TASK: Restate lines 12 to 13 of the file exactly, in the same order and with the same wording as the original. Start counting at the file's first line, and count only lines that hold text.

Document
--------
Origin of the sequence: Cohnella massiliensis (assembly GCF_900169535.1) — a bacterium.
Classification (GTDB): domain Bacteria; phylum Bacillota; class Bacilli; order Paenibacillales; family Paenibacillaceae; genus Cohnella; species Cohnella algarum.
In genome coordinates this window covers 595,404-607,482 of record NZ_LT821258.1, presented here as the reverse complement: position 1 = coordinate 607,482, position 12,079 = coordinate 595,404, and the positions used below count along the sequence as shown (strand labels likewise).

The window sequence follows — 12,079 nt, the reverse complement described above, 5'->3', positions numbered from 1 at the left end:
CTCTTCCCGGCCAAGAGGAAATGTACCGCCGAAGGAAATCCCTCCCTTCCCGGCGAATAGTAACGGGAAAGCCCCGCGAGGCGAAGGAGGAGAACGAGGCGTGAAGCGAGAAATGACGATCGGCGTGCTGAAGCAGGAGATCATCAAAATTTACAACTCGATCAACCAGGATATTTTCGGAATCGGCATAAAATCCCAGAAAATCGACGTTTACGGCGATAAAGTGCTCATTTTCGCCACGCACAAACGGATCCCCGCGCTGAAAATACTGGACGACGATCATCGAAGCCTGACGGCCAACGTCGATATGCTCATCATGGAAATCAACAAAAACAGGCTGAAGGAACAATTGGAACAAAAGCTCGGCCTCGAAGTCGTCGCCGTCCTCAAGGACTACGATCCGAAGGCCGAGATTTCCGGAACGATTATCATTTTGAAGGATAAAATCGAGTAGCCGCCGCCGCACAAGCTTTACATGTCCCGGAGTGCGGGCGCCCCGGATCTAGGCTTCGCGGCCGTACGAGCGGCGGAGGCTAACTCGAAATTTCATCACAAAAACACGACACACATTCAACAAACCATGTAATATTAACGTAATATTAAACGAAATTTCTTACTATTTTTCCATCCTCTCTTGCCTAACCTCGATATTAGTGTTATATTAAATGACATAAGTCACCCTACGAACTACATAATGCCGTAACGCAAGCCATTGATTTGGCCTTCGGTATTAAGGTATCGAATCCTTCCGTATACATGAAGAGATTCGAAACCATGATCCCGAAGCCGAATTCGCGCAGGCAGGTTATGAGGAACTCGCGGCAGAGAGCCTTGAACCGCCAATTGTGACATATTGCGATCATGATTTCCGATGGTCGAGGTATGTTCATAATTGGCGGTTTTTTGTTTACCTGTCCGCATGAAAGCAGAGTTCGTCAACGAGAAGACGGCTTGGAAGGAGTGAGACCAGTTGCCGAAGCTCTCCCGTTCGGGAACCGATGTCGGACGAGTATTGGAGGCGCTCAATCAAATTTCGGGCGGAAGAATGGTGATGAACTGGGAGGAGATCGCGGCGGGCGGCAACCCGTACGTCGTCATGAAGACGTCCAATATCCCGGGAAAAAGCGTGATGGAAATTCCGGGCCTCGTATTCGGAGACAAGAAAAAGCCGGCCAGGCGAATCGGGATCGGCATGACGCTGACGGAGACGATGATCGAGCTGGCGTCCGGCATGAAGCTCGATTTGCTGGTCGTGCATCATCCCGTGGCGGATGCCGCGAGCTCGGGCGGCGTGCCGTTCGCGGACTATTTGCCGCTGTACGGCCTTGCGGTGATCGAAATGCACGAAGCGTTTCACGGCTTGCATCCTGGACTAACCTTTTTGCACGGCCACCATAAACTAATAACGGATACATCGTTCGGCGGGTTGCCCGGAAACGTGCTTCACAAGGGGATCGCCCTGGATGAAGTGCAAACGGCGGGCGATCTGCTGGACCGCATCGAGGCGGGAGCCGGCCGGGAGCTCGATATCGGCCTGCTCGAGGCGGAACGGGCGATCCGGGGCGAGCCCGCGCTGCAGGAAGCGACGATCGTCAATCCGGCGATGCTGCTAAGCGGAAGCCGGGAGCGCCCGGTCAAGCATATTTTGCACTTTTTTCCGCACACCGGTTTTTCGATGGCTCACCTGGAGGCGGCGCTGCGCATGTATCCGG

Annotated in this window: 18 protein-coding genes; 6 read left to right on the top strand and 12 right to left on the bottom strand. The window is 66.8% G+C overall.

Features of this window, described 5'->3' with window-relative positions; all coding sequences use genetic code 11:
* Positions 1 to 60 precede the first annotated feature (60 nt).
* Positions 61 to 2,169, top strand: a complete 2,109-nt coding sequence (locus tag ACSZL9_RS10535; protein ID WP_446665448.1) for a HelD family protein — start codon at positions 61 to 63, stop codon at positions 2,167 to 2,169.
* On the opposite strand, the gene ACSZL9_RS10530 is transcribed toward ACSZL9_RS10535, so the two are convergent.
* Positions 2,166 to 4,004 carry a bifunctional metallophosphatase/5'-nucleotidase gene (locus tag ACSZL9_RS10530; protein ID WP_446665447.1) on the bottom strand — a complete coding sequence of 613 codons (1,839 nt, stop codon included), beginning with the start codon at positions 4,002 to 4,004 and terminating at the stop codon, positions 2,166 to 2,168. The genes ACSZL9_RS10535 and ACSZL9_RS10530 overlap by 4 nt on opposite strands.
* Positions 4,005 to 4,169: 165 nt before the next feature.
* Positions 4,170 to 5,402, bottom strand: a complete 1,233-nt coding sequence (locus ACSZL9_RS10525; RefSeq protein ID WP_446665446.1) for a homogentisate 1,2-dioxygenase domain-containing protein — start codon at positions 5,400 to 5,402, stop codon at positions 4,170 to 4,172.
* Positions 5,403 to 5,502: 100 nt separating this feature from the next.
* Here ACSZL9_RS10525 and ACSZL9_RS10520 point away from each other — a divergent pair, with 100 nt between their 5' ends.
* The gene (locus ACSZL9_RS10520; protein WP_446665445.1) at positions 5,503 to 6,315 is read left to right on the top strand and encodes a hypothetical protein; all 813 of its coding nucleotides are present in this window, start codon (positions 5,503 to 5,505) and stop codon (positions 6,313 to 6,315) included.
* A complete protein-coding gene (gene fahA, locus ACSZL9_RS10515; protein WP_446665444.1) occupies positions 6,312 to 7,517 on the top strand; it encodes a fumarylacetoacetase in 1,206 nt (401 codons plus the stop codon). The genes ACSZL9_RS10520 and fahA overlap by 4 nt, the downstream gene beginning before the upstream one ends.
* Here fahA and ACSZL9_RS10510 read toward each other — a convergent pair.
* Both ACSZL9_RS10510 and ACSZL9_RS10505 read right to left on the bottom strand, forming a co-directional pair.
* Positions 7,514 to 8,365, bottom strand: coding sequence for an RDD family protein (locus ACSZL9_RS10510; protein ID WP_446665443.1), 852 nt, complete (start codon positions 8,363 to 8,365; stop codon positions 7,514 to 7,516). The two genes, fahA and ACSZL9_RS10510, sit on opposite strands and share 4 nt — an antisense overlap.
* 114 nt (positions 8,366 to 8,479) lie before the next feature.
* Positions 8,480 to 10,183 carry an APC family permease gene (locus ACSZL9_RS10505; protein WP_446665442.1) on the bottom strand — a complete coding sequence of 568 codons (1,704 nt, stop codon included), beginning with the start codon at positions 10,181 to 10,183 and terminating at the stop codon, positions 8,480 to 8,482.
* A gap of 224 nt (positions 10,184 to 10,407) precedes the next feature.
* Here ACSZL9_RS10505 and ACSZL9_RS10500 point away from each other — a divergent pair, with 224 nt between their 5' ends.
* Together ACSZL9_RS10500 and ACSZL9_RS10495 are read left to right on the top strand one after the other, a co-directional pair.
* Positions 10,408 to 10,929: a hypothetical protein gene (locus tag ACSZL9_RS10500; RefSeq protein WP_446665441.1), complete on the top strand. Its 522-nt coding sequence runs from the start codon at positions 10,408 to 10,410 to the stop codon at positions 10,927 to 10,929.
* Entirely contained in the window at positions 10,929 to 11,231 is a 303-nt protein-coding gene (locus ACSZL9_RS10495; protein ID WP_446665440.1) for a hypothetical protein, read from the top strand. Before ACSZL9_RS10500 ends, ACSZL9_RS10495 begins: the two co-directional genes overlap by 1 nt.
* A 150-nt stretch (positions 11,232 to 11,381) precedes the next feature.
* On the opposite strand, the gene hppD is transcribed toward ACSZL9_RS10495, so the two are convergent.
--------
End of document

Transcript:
* Positions 4,005 to 4,169: 165 nt before the next feature.
* Positions 4,170 to 5,402, bottom strand: a complete 1,233-nt coding sequence (locus ACSZL9_RS10525; RefSeq protein ID WP_446665446.1) for a homogentisate 1,2-dioxygenase domain-containing protein — start codon at positions 5,400 to 5,402, stop codon at positions 4,170 to 4,172.